Tickets: An all-series pass (including Film About a Father Who) is available for $30 ($26 MoMI members). A pass for just the repertory portion is $20 ($16 members) / individual program tickets are $5. Tickets for Film About a Father Who are $12 ($10 members).

All films are directed by Lynne Sachs.

Program 1: Early Dissections
In her first three films, Sachs performs an exuberant autopsy of the medium itself, reveling in the investigation of its formal possibilities and cultural implications: the disjunctive layering of visual and verbal phrases in Still Life with Woman and Four Objects; un-split regular 8mm film as a metaphorical body and site of intercourse in the optically printed Drawn and Quartered; the scopophilic and gendered intentions of the camera’s gaze in Following the Object to Its Logical Beginning. These experiments anticipate the range of the artist’s mature work, beginning with her first essayistic collage The House of Science: a museum of false facts. Itself an autopsy, this mid-length film exposes the anatomy of western rationalism as a framework for sexual subjugation via a finely stitched patchwork of sounds and images from artistic renderings to archival films, home movies to staged performances.

Still Life with Woman and Four Objects (1986, 4 mins.)
Drawn and Quartered (1987, 4 mins. New HD presentation)
Following the Object to Its Logical Beginning (1987, 9 mins.)
The House of Science: a museum of false facts (1991, 30 mins. New HD presentation)

Program 2: Family Travels
One of Lynne Sachs’s most sheerly beautiful films, Which Way Is East is a simultaneously intoxicating and politically sobering diary of encounters with the sights, sounds, and people of Vietnam, as Sachs pays a visit to her sister Dana and the two set off north from Ho Chi Minh City to Hanoi. The film is paired here with a very different kind of family journey The Last Happy Day, recounting the life of Sachs’s distant cousin Sandor Lenard, a Jewish Hungarian doctor who survived the Second World War and was ultimately hired to reassemble the bones of dead American soldiers. Here Sachs journeys through time as opposed to space, as she assembles a typically colorful array of documentary and performative elements, including Sandor’s letters, a children’s performance, and highly abstracted war footage, to bring us closer to a man who bore witness to terrible things. This program also features The Last Happy Day’s brief predecessor, The Small Ones. Program running time: 73 mins.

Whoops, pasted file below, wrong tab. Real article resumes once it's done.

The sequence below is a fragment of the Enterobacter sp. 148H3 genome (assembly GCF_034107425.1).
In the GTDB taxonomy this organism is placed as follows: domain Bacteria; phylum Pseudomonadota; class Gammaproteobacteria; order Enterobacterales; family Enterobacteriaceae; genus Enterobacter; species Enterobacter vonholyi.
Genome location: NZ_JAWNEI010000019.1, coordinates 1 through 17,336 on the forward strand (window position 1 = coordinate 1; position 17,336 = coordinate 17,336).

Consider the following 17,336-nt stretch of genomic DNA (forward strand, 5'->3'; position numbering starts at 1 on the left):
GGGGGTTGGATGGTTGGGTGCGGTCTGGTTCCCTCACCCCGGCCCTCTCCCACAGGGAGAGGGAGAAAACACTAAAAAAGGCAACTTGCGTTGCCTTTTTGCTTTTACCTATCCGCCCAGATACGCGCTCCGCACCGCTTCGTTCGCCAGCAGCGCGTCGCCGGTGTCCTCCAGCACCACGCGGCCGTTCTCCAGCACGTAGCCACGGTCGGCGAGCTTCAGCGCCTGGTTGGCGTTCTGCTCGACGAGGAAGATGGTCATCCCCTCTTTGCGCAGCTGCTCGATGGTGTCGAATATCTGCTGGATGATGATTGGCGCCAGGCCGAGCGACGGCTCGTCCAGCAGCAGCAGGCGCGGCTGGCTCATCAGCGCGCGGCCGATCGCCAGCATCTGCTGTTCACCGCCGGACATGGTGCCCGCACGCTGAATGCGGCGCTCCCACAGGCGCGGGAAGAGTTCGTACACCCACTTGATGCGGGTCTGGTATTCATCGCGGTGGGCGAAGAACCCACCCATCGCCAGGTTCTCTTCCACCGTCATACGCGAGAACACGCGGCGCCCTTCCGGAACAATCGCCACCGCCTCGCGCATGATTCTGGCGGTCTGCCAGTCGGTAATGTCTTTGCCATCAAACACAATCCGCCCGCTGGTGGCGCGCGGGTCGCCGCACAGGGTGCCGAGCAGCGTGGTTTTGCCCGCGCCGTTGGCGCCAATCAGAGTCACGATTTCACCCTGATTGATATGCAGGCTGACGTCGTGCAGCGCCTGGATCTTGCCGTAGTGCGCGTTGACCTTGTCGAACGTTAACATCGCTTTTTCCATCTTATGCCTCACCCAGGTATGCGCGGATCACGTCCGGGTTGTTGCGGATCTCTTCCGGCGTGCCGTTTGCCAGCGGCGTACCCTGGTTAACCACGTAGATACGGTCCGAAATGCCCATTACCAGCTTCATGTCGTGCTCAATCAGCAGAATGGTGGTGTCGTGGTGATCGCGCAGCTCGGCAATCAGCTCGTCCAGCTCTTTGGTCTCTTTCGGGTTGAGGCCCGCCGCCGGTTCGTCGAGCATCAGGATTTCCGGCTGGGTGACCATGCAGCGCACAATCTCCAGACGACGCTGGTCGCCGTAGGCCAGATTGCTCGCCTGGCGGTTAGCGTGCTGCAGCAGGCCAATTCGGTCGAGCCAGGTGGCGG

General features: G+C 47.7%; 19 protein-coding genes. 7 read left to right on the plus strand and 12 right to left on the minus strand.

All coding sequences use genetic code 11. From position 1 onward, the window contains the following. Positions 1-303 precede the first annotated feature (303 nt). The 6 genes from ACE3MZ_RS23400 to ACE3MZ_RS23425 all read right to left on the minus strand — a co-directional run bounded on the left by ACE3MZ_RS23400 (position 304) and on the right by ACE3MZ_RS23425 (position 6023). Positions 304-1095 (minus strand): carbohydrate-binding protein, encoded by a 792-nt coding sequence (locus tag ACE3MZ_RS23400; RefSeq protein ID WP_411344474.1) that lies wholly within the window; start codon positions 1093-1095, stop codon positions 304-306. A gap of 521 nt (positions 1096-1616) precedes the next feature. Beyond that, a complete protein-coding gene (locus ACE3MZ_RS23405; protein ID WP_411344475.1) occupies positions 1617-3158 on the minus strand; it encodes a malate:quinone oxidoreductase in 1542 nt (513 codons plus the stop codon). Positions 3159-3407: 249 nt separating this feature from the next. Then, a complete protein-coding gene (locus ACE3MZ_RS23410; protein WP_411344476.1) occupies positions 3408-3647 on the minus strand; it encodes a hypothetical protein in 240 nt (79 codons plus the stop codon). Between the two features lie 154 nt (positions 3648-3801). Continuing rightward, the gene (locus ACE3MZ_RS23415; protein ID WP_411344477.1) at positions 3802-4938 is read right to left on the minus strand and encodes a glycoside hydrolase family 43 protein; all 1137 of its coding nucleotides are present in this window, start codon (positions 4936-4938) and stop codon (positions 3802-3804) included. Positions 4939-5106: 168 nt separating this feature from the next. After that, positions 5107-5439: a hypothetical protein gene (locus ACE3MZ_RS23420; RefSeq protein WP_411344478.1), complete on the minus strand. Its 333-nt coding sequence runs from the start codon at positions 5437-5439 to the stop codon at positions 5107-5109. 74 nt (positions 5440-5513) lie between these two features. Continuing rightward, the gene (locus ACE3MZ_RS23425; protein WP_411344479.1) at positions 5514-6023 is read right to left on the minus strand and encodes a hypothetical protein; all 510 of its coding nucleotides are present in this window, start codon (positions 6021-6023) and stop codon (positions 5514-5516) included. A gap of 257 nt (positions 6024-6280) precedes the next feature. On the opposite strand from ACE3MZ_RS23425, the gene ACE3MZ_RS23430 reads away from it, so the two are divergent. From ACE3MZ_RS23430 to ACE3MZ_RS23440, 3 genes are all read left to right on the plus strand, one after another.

Which Way Is East: Notebooks from Vietnam (1994, 33 mins. New HD presentation)
The Small Ones (2007, 3 mins.)
The Last Happy Day (2009, 37 mins.)

Program 3: Time Passes
Twenty years unspool over nine short films: portraits of Lynne Sachs’s children; visits with her mother, brother, niece and nephew; a tribute to the city where she lives; and scenes of sociopolitical trauma and protest. Nearly all shot on super 8mm or 16mm, and often silent, each work is at once a preservation of a moment and a record of change, seamlessly weaving together the candid and the performed gesture, the public and the private memory, in a simultaneously objective and subjective posture toward the passing of time. Program running time: 51 mins.

Photograph of Wind (2001, 4 mins.)
Tornado (2002, 4 mins.)
Noa, Noa (2006, 8 mins.)
Georgic for a Forgotten Planet (2008, 11 mins.)